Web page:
Tuesday, October 17, 2017


Hi friends,

Have you heard of HOTA? Of course not. I've probably heard of HOTA except I've conveniently forgotten it. HOTA or the Human Organ Transplant Act came into effect in 1987. It is an opt-out system to allow for kidney, liver, heart and cornea in the event of a brain death. I remember back then I felt really yucky about having my organs removed after death but I was too lazy to do the paperwork for opting out of donating my organs. I have to say it was a good call on the part of the committee to come up with an opt-out system. Thanks to it, lazy people automatically become organ donors.

Having forgotten I am an organ donor, I was rudely reminded of it recently when a mail came for my son. He's turning 21 next year (so fast!) and I guess HOTA was in a hurry to reel in one more potential donor. I felt it is my duty as a mom to educate my son about HOTA. So I read through the booklet that came in the mail and I bravely broached the topic of organ donation with son. Surprisingly he couldn't care less. I think he said 'whatever'. So once he turns 21, he becomes an organ donor. Later when I recalled how I broached the subject with son, I realised I forgot to mention he would be saving lives.

I don't know if hubs is an organ donor. When I asked him, he said he had no idea. Knowing him, he probably didn't do the paperwork either. There is one big disadvantage to opting out but I doubt it's something people think about: you receive lower priority on the waiting list should you require an organ.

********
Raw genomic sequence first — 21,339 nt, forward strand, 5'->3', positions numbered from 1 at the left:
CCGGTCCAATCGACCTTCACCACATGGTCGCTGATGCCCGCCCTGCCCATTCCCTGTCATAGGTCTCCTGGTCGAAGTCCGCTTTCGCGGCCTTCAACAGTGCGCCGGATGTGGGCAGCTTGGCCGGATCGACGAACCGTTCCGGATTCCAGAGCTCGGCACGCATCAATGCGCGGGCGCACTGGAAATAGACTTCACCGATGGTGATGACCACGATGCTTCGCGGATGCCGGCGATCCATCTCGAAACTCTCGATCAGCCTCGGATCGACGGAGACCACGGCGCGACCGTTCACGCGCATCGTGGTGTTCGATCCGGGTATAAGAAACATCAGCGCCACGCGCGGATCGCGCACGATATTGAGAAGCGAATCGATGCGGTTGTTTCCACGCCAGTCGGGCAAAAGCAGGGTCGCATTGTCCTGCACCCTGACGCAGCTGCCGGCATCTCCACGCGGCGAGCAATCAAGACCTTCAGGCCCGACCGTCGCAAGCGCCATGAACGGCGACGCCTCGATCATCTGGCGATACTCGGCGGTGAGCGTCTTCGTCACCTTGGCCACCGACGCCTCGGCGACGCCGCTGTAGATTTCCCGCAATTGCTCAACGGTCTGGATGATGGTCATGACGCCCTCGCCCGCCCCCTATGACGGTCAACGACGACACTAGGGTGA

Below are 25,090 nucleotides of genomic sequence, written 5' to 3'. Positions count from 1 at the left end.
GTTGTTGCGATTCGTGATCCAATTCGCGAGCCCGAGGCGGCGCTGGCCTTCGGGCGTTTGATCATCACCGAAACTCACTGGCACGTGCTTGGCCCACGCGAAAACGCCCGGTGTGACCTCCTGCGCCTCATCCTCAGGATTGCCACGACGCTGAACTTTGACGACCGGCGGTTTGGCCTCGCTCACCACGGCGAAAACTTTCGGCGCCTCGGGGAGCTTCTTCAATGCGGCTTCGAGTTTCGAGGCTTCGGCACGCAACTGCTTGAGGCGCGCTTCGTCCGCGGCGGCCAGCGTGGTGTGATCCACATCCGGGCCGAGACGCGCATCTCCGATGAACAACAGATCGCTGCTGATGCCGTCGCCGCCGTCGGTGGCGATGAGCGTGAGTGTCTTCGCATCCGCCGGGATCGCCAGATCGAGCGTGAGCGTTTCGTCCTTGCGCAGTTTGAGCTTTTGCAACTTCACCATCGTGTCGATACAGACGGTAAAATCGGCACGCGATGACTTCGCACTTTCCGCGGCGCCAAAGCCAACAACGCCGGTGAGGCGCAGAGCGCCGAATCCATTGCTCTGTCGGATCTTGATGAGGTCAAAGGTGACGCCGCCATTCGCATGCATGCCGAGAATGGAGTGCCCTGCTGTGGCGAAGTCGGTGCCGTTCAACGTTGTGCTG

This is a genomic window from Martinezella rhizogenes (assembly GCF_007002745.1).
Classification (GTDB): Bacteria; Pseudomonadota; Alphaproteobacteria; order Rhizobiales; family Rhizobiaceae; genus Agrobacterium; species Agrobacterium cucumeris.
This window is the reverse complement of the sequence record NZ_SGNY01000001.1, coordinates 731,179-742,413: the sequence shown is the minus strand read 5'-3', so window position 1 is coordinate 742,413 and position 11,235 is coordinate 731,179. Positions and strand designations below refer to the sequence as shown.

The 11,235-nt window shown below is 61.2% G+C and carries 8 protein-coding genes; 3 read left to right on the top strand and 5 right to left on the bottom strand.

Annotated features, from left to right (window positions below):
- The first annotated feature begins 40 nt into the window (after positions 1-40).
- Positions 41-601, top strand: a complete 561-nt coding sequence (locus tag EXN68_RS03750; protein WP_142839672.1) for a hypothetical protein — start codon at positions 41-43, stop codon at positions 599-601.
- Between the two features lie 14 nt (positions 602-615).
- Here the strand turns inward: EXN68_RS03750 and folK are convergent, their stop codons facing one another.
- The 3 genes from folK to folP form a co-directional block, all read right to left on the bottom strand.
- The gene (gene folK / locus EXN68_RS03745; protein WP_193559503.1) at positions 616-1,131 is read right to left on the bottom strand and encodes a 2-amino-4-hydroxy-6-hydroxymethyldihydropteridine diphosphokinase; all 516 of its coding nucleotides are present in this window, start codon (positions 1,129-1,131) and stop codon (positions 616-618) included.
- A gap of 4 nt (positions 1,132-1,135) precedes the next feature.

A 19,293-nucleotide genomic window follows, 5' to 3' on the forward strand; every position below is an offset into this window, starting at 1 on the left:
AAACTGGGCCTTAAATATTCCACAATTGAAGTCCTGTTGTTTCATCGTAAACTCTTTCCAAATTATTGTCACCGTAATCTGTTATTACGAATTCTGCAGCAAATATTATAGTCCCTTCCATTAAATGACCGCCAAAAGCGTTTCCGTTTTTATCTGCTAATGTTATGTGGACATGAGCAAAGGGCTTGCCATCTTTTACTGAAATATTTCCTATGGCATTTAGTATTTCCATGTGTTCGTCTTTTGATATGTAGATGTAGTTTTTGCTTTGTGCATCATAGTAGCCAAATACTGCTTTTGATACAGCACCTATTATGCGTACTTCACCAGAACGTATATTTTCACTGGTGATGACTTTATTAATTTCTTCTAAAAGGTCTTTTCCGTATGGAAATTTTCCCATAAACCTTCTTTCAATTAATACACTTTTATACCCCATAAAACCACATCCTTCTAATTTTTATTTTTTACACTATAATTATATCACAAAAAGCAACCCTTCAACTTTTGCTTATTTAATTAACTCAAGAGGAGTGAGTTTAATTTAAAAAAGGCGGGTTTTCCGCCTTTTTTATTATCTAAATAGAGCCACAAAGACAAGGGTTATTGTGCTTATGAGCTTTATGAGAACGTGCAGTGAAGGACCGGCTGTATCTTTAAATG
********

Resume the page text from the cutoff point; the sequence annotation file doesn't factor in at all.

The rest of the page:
Not every death results in organ recovery. It has to be a brain death and it must occur in a hospital. The organs need to be suitable and of course there must be suitable recipients.

I read through the history of HOTA and realised that Muslims were excluded at first for religious reasons. In 2004, non-accidental deaths were included. In 2008, HOTA was amended to include Muslims. In 2009, the age limit of 60 was removed.

Interestingly, HOTA using the opt-out system to consent to organ donation did not lead to an increase in organ transplants. With a low opt-out rate, you would think it's a success story. In fact organ transplant has remained low for the past 10 years. 58 transplants were carried out in 2015 compared to 69 in 2006. I read this article that says presumed consent is the issue as the HOTA database does not differentiate between those who did not opt out and those who chose to be a donor. For doctors who are in a position to harvest organs, it becomes an ethical as well as emotive issue.

Last month there was a story in the papers about a heart donor's parents who met with the organ recipient to listen to her heartbeat. To be honest, I was quite emotional when I read the story. After I learnt more about it, I wondered how with donors/recipients info being confidential the recipient manage to "connect the dots" to track down the donor's parents? I also thought about how I would want things if I were in their position. (touch wood) I think this might surprise you but if anyone in my family donated an organ, (again touch wood) I really, really don't want the recipient to track me down. Similarly, should I donate my organs, I don't want the recipients to show up in front of my family. That's too weird.


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